The Winter Fashion Culture Network Lecture is fast approaching! This term, we are delighted to announce that the lecture will be given by the Department of Human Ecology’s Postdoctoral Fellow Dr. Claire Nicholas who will present "Dress, Gender, and Revolution in 20th-Century Morocco."
Date: Tuesday, February 23, 2016
Time: 7:00-8:00 PM
Location: TELUS Centre Room 150, University of Alberta
Google Calendar Invitation: http://tinyurl.com/jsf7pqd
How do certain garments become key symbols of social, cultural and political transformation? How are the histories of these garments edited or forgotten in light of contemporary efforts to valorize national or cultural identity? In present day Morocco, the hooded unisex tunic called the jellaba embodies Moroccan traditions and cultural identity – an identity that transcends history. But the story of the jellaba is far more complex: It began as a masculine garment that was gradually adopted first by female domestic servants, then by “modernizing” Moroccan women and girls in the middle of the 20th century. The history of this garment is entangled with the introduction of formal schooling during the French colonial period, the nationalist struggle for independence, and shifting gender roles and presence in the public sphere. In short, this is an account of the domestication of a revolutionary garment.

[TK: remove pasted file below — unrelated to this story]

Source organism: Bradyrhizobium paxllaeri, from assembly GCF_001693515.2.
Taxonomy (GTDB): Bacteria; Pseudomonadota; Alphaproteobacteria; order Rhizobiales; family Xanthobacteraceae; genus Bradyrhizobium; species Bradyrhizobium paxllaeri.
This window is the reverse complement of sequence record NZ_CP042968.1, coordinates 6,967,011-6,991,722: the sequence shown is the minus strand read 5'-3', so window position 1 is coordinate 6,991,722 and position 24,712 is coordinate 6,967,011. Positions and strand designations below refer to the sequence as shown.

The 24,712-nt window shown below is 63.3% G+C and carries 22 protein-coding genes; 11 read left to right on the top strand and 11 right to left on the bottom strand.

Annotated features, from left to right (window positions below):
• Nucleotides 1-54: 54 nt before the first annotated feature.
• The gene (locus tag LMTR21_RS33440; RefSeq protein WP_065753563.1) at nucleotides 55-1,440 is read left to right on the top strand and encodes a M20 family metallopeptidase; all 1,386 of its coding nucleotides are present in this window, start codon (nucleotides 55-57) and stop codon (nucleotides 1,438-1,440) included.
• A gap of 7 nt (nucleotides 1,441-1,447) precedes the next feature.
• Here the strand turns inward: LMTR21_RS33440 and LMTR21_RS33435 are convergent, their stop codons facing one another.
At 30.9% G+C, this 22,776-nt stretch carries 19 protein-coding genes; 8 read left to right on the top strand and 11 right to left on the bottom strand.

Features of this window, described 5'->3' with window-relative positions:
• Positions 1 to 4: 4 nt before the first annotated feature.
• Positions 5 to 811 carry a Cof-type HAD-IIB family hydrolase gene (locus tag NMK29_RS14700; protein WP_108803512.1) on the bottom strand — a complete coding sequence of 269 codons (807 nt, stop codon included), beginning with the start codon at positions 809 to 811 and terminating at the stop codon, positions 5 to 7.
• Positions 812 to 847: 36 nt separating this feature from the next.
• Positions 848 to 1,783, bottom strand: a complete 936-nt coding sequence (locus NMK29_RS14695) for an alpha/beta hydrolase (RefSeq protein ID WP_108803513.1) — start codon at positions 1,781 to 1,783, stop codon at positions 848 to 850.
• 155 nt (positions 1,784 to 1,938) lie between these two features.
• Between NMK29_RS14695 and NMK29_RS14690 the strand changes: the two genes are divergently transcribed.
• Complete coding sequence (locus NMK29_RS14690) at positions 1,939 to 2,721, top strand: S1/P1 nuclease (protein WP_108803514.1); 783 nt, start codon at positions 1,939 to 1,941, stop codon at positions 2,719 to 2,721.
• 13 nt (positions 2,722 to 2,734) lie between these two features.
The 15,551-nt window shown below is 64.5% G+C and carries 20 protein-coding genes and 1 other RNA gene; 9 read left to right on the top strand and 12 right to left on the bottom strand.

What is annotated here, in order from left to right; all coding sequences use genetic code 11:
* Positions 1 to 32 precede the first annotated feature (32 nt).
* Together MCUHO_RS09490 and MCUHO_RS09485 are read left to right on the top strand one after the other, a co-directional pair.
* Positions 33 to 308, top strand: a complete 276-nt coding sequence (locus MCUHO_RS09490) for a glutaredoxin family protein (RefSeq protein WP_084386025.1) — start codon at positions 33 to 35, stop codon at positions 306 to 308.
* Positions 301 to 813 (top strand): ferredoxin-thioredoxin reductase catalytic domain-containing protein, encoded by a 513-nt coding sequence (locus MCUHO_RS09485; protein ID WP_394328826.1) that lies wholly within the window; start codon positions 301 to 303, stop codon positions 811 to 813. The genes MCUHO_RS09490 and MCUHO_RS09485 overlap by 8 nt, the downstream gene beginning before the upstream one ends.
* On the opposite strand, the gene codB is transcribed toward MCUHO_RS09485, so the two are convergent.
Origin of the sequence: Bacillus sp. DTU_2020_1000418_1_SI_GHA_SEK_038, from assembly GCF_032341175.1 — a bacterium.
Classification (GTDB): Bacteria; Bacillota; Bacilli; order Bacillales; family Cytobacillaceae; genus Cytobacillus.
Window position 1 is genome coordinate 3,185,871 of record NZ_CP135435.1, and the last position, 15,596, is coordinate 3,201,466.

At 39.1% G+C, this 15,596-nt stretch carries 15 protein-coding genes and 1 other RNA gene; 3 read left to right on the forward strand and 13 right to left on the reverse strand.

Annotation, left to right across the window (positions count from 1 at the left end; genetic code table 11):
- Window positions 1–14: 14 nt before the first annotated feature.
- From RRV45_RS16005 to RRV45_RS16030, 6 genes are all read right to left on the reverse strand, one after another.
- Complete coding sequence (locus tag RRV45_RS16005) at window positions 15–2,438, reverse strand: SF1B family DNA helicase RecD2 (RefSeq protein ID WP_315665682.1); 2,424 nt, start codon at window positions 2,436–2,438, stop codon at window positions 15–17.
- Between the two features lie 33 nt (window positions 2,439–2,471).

Claire Nicholas is a Postdoctoral Fellow in Material Culture and Design Studies in the Department of Human Ecology at the University of Alberta. She holds a PhD in socio-cultural anthropology from Princeton University and a DEA (Diplôme d'Etudes Approfondies) from EHESS (Ecole des Hautes Etudes en Sciences Sociales, Paris). Her research focuses on the everyday practices of textile craft, design process, and pedagogy. She has conducted archival research and ethnographic fieldwork in Morocco and across North America in contexts ranging from artisanal textile workshops to university architecture studios.